Google announces that it will be building a new undersea web cable that connects the US, UK and Spain.
Right now, Google has made Curie, Dunant, Equiano and Junior and once the latest one gets constructed, this private cable will become the fifth in Google’s expanding roster. All these cables have been made in order to boost the flexibility of networks that supports the company’s consumer and enterprise products.
The newest cable will be called “Grace Hopper”, after an American computer scientist and naval rear admiral.
It will also be Google’s first investment in a submarine cable which will be anchored in Spain and will aim to merge the upcoming Google Cloud region in Madrid along with the company’s broader global infrastructure.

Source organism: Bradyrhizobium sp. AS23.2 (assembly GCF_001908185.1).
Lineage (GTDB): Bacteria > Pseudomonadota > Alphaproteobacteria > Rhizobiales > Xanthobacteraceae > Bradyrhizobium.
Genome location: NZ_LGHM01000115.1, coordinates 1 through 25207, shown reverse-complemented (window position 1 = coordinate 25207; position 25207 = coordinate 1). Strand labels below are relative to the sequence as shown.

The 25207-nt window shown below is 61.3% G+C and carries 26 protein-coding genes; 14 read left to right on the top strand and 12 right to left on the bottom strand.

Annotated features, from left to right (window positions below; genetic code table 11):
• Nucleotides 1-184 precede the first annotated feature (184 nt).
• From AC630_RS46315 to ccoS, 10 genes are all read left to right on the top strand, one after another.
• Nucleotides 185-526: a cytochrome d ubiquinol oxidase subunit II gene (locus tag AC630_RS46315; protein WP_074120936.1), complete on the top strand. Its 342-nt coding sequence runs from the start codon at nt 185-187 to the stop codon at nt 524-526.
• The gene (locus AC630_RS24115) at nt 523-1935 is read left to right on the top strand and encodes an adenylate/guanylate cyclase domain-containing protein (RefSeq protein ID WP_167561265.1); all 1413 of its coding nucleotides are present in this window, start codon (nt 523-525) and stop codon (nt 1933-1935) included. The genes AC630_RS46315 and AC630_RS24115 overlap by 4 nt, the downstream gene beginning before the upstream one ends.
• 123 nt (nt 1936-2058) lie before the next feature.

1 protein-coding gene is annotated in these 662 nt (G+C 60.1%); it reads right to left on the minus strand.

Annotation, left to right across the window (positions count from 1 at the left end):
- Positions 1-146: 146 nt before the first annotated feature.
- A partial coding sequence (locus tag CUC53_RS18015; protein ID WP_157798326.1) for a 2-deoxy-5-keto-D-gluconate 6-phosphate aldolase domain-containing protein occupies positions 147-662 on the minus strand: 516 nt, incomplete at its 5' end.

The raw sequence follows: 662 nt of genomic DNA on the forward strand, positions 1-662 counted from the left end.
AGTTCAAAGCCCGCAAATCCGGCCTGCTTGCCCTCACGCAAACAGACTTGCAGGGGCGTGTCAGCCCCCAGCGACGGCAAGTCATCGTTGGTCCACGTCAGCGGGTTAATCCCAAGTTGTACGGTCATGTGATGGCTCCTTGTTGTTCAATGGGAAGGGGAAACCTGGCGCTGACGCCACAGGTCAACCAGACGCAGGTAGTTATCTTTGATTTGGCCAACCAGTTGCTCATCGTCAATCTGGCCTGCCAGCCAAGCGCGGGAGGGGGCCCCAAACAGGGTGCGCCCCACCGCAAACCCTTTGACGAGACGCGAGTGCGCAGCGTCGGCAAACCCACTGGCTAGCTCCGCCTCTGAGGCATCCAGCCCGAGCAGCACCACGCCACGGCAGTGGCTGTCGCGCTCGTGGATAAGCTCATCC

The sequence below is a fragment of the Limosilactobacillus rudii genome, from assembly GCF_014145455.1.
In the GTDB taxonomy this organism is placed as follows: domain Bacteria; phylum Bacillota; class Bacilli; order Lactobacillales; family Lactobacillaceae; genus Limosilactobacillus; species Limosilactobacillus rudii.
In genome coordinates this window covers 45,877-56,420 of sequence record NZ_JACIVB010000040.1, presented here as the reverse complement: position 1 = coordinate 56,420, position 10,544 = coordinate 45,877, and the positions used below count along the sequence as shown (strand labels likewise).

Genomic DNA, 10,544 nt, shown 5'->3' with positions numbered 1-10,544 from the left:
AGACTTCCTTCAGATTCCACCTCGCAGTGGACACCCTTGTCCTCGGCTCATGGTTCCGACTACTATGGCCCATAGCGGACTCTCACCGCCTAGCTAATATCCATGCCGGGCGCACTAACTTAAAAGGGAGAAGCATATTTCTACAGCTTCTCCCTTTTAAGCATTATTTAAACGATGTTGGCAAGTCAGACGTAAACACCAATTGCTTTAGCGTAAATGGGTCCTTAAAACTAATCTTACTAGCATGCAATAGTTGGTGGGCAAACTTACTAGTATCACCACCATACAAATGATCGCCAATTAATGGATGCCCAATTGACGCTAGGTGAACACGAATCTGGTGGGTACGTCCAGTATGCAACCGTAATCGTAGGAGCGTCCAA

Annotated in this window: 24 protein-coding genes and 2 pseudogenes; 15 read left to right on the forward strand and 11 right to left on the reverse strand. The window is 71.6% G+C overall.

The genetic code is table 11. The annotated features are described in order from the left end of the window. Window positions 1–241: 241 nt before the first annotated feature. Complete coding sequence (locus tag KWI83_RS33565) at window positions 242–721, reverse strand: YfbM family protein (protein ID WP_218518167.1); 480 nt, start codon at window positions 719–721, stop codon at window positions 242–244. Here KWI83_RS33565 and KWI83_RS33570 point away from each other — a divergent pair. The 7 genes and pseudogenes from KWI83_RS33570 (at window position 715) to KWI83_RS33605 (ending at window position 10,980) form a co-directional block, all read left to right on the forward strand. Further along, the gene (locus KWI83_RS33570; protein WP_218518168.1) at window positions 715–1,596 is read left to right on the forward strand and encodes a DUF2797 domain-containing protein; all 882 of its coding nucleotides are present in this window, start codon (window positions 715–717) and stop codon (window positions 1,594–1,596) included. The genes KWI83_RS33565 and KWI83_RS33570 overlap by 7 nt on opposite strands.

Underwater data cables are very important for global communications infrastructure as it carries 99.5% of all transoceanic data today through about 380 undersea cables which run for 750,000 miles across the ocean floor. These wires connect large data centres and give support to cloud giants like AWS, Microsoft Azure and Google Cloud.
“Private subsea cables allow us to plan effectively for the future capacity needs of our customers and users around the world, and add a layer of security beyond what’s available over the public internet,” the company said regarding funding the project themselves.
Grace Hopper will have 16 fibre pairs which are more than any cable that is currently in use.
It will also control new optical fibre switching techniques in order to boost reliability, which allows the company to “better move traffic around outages.” This will also be the first of its kind, which Google is excited to combine into other systems in the future.
The plan is to complete the project by 2022 but it is possible that just like the Pacific Light Cable Network, this international project might run into some issues that could delay this timeline.